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Literary Essays on Gothic Horror, Ghost Stories, & Weird Fiction

from  Mary  Shelley  to  M.  R.  James —

by M. Grant Kellermeyer

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Dr. Jekyll and Mr. Hyde: Inspirations, Interpretations, and a Literary Analysis

I was six years old when I walked into a bookstore in Holland, Michigan with my family and met Dr. Jekyll for the first time. We had recently watched The Great Mouse Detective and I saw the unmistakable archetypes of villainy and goodness emblazoned on an inexpensive hardback edition of Robert Louis Stevenson’s most famous horror story: here, to the right, was the hero – handsome with his steely eyes and brown sideburns, analyzing a test tube that to me symbolized detective work and wisdom, neatly attired in a high collar and a warm, brown frock – and there, to the left, was the unquestionable evildoer – wearing the top hat and satin cloak, and wielding the silver-headed cane that I somehow instinctively associated with decadent aristocracy, his animalistic teeth were set viciously, his face was corded and dark, and his eyes bulged madly from beneath the rim of his hat. In the background of the hero glowed the warmth of a Victorian parlor. In the background of the villain shone the silhouette of a moonlit cityscape. So the story was clear to me, and in my childish way I explained the tale: here was the brilliant detective – dashing, intellectual, and openhearted – examining the evidence that would lead him to capturing the debased enemy – a wealthy degenerate, possibly insane, certainly cruel. But my mom patiently pulled down the book. I was close, she said, but wrong: they were the same person.

The revelation went through me like a shock of electricity. Without having read the story, only primed by the cover, I was stupefied to learn the truth of one of Western literature’s most enduring parables. And it haunts me to this day. That man is not one, but two (or as Jekyll noted, presaging Jung, manifold), that goodness can conceal wickedness, that goodness could willingly give birth to wickedness. Why would a good man want to be bad? I think that even at the early age, I instinctively understood: sometimes it’s nice to be bad – sometimes getting away with what is wrong is attractive. And even though I hated the very sight of him – the clenched fist and teeth, the peering white eye, the wild tangle of black hair – I secretly understood the attraction in his existence, and that secret understanding shamed me and brought wonder to my mind.


Of course, the book whose cover had stunned my embryonic mind was Robert Louis Stevenson’s horror masterpiece, Strange Case of Dr Jekyll and Mr Hyde (there is no article “The” in the title, and the doctor’s name should be pronounced JEE-kull, like “fecal,” and was until the 1941 Spencer Tracy film popularized the erroneous “JZEH-kull” pronunciation). The story of the tale’s genesis is famous, and frequently repeated in introductions for its sheer dramatism. Louis was sleeping fitfully, as he regularly did, but his wife, Fanny (a strong-headed woman from my native Indiana) elbowed him back into consciousness when the tossing escalated into the shouts of a night terror. Dazed and shocked, he turned to her with a look of admonishment. In his thick, Edinburgh brogue he hissed: “Why did you wake me? I was dreaming a fine bogey tale…” He had been dreaming of man’s duality, and there in the mists of his unconscious, a tall, handsome man had drunk a potion, and now there stood his transformed body: dwarfish, dusky, and vile. Stevenson had much reason to brood over this topic: as a resident of Edinburgh he was well aware of the stories of Burke and Hare, and of Deacon Brodie, especially.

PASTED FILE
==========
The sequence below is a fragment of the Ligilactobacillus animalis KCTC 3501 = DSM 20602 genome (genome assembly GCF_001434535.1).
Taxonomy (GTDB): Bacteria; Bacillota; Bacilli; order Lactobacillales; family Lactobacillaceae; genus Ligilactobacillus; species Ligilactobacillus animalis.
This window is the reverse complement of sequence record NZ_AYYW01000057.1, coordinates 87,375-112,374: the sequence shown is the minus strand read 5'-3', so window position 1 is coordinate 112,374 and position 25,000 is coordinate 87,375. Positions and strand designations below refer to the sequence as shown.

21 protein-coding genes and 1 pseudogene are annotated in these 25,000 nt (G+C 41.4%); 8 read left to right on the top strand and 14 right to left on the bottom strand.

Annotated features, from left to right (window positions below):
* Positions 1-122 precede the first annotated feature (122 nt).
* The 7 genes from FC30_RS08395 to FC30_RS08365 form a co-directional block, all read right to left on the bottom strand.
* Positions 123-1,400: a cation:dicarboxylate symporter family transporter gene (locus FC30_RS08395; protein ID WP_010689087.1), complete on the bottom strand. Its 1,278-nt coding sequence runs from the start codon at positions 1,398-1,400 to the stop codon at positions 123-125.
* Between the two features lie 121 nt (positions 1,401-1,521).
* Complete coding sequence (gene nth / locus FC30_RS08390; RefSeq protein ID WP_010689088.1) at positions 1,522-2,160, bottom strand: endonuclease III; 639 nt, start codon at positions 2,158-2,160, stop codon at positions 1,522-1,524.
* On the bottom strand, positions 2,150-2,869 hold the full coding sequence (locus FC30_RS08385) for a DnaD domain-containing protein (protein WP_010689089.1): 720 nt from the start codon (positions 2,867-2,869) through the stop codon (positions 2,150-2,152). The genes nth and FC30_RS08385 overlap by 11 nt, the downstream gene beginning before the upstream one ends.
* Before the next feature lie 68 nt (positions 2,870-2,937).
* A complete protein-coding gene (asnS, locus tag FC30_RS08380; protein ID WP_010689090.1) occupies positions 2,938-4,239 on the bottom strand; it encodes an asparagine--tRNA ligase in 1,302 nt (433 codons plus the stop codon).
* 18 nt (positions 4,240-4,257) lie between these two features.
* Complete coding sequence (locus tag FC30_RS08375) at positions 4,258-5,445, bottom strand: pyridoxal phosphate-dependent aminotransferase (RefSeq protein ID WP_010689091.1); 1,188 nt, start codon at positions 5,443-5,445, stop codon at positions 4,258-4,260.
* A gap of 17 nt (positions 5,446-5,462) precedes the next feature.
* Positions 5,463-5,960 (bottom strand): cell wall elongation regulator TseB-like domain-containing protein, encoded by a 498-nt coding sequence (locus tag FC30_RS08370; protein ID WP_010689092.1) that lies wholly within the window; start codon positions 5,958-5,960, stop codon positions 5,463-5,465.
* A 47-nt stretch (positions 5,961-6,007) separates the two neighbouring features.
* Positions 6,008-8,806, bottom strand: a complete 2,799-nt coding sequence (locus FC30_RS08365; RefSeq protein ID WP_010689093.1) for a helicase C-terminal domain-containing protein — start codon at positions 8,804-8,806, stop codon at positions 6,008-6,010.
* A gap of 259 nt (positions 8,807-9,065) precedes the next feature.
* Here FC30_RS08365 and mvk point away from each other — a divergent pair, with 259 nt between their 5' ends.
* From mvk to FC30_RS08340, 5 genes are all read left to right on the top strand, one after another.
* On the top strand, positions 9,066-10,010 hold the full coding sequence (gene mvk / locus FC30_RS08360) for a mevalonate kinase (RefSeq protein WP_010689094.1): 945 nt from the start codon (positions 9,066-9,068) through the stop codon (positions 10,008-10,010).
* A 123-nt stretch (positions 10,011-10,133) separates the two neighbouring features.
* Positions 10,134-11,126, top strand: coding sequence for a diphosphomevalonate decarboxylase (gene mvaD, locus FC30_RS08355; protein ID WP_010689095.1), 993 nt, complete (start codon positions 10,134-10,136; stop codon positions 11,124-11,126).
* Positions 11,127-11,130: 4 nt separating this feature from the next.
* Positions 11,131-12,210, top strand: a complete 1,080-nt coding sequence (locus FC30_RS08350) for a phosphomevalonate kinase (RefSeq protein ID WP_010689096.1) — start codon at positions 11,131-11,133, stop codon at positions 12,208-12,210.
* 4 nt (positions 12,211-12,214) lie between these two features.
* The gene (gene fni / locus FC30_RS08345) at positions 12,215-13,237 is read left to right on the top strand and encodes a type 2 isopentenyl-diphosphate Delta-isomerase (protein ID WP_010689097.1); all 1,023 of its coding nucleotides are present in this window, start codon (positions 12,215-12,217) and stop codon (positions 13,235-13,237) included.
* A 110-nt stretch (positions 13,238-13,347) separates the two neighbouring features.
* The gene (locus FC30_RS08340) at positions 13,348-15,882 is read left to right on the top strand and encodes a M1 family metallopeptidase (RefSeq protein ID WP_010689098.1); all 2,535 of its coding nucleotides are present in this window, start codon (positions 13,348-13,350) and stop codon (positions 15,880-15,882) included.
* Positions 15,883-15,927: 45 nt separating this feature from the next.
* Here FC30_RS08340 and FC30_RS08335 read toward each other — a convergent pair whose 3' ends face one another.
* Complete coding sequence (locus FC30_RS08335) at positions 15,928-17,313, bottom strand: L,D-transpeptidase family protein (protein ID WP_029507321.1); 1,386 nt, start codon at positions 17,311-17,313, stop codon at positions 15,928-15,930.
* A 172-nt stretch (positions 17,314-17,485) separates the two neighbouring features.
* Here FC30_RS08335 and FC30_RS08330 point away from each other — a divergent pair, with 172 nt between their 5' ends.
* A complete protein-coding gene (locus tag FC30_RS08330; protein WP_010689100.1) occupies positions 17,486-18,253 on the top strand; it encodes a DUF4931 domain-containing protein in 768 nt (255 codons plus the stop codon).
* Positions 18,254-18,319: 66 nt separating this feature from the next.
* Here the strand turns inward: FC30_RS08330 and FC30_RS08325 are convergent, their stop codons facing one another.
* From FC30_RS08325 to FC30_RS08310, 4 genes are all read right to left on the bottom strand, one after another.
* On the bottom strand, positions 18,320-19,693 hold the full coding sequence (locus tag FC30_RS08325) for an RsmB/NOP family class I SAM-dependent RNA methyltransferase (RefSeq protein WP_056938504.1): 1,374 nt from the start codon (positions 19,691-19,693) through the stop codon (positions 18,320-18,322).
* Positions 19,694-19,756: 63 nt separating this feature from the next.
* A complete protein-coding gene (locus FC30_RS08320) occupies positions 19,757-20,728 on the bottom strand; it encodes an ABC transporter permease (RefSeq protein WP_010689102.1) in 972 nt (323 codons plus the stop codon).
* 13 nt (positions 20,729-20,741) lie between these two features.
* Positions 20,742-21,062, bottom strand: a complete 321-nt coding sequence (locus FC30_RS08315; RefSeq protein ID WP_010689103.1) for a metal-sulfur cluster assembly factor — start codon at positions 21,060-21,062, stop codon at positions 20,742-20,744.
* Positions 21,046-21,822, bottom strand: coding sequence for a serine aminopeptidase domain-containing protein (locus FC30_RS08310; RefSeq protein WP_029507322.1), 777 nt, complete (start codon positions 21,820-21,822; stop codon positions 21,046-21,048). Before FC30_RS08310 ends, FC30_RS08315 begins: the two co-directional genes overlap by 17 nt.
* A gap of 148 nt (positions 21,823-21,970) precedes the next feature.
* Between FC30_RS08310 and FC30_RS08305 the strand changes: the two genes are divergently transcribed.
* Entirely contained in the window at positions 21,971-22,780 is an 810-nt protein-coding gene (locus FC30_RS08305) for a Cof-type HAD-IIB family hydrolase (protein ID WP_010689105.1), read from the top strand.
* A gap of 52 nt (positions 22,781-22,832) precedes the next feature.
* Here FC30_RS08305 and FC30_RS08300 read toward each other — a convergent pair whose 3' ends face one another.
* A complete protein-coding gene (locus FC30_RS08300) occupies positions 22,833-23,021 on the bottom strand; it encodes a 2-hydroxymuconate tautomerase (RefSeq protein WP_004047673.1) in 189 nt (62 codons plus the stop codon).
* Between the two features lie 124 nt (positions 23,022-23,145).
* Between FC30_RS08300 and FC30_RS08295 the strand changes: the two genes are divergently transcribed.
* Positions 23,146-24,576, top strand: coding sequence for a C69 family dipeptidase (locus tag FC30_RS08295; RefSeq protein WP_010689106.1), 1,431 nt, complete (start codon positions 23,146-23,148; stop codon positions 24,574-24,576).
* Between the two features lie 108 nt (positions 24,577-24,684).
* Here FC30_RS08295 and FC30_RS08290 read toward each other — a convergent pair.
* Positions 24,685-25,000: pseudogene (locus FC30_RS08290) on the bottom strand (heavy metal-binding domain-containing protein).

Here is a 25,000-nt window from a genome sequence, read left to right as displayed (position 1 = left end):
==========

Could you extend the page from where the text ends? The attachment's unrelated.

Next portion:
Burke and Hare were two thugs – or as Jekyll would say, bravos – who found a loophole in their poverty-stricken lives when they sold the body of a lodger to representatives of the esteemed surgeon, Dr. Robert Knox, for roughly $1,200 in modern currency. The first body died in a kosher manner, but the subsequent 16 corpses were victims of foul play, and no one questioned why these two shady louts were so capable of feeding Knox the bodies he needed. When the news broke that Dr. Knox was turning a blind eye to serial murder, the scandal in Edinburgh society was seismic. Hare became Crown evidence, Burke was hanged, and Knox – once reputable if eccentric – became an abhorred pariah.

At the time of the nightmare, Stevenson had been working on “Markheim,” which had springboarded off of a play he had attempted on the life of Deacon William Brodie. Brodie was an 18th century gentleman who moonlighted as a burglar. A cabinet-maker and carpenter, Brodie rose rapidly to the executive post of the tradesman guild of Edinburgh – Deacon, or president – and at the peak of his career even sat on the city council. He hobnobbed with the gentry, even meeting Scotland’s national poet, Robert Burns, and one the confidence of Edinburgh’s richest and most esteemed citizens. It was with this trust that he began a campaign of crime: doing odd repairs on the homes of his friends and professional clients, Brodie acquainted himself with their security devices. As a cabinet maker, he was also part-locksmith, and would often be asked to fix doors and office drawers that needed repair. He used these opportunities to make wax impressions of the keys, which he would later use to create copies.